Feb 18, 2019
Sellers should consider sitting trade chips ahead of deadline
The merit of parking a player in the short term to protect a franchise’s health in the long term isn’t often broached in the NHL, but the injury risk is enough to justify a conservative approach, Travis Yost writes.
By Travis Yost
One of the fascinating decisions facing sellers as the trade deadline approaches is whether or not to rest a player who is likely to be traded in order to protect their value.
Think about the NHL landscape as we approach Feb. 25.
Columbus’ Artemi Panarin and Sergei Bobrovsky are two of the marquee names available, and all reports indicate that they will be with a new franchise in short order. But the team is also in the middle of a playoff race, and trading two of their most skilled players at the deadline would likely sink their postseason chances. Even having the players miss a handful of games to buy insurance against the risk of injury could have an impact on the Jackets’ playoff likelihood, which currently sits at around 89 per cent.
Ottawa’s situation may be more complex. The Senators have been effectively eliminated from playoff contention and have no first-round draft pick to tank for this season. Moreover, they have two marquee names in Matt Duchene and Mark Stone potentially on the block and neither has put pen to paper on a contract extension.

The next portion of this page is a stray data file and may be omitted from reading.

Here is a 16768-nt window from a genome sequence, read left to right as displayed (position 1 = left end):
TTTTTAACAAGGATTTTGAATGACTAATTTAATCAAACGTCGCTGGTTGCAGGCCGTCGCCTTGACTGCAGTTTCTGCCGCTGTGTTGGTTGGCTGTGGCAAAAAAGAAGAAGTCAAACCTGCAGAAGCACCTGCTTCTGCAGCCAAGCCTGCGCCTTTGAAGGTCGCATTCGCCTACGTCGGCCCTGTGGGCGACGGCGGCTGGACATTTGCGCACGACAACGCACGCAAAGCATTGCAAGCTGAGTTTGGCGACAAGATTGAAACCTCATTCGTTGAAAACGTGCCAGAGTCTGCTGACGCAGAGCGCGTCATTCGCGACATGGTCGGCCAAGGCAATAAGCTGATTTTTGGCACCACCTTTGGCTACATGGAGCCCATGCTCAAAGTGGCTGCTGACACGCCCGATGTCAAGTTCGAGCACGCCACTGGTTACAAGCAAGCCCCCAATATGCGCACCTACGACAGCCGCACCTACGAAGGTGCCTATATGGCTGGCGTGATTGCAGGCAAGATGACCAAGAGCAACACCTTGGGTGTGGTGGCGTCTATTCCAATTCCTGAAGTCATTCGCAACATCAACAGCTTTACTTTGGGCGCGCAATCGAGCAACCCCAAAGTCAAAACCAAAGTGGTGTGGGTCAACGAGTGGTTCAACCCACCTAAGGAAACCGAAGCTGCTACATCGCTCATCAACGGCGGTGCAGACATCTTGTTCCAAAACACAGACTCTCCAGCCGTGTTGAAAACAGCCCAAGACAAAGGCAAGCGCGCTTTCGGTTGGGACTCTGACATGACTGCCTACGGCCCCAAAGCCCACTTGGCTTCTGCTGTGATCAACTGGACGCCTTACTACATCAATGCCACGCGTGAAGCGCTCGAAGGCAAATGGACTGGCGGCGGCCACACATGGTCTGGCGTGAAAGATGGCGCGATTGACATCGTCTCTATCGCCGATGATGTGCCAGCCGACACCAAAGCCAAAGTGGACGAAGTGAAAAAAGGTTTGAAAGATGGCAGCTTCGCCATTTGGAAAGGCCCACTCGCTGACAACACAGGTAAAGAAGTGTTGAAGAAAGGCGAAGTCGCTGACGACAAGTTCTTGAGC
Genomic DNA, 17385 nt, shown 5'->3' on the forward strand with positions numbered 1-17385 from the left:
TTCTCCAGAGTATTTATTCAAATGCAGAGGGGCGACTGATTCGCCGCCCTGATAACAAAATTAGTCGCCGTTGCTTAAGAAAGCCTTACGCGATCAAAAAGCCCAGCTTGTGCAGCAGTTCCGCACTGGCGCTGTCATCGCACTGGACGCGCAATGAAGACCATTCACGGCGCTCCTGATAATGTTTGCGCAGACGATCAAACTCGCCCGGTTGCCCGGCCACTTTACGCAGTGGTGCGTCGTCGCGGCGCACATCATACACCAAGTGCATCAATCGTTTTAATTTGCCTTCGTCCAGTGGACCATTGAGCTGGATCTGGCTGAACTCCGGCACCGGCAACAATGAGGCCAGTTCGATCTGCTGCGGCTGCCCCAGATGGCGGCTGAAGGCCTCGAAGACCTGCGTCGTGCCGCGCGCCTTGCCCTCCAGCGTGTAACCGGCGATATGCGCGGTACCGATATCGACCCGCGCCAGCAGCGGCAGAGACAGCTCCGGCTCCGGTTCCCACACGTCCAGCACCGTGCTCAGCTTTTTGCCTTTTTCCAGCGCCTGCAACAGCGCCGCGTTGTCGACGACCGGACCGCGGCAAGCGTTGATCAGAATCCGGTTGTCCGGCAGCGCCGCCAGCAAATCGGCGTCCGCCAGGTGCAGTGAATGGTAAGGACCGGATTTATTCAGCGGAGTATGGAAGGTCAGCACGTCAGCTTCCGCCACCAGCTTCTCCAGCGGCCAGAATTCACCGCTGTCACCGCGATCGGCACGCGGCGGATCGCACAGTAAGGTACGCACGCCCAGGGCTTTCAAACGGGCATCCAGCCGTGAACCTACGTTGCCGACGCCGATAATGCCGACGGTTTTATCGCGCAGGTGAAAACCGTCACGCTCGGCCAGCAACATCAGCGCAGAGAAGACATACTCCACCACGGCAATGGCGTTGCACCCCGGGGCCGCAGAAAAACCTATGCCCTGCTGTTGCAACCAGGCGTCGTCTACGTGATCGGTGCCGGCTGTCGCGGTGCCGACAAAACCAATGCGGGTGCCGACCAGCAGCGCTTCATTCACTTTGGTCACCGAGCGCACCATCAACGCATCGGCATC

The team has been vocal about a rebuild that will aim to turn their ship around in the 2020-21 season, and you have to imagine that a Stone and/or Duchene trade would help accelerate that process because of the sheer number of picks and prospects the Sens should be able to acquire. There’s no argument to be made for ‘showcasing’ either player, considering how many hundreds of games of tape are available for both forwards. Ultimately, there seems to be no real reason to play either guy until an extension or trade has materialized.
But the merit of sitting a player in the short term to protect a franchise’s health in the long term isn’t often broached in the NHL – even as it becomes an increasingly popular move in other North American leagues.
The New Orleans Pelicans recently sat superstar Anthony Davis for some time as they tried to work on an NBA trade deadline deal that ultimately failed. (The Pelicans actually reintroduced Davis into the lineup after the deadline and he got injured, which led to the termination of general manager Dell Demps.)
Considering how heightened the dialogue is elsewhere, it’s likely only a matter of time before we start seeing this more often in NHL circles.
I was curious as to what type of risk an NHL team carries as it relates to a player incurring a significant injury over a period of games. MGL has done a great job capturing historical player injuries and we can leverage this data set to not only calculate the likelihood of a player incurring an injury over a given sample of games, but also the likelihood of that injury being significant in nature.
First, let’s take a look at the last nine seasons (I omitted the lockout-shortened season for a multitude of reasons) and associated injury rates. The data is almost completely flat: at 19 skaters per game over both the regular season and postseason, we see about a 2.0 per cent likelihood of a player incurring an injury driving future game(s) lost: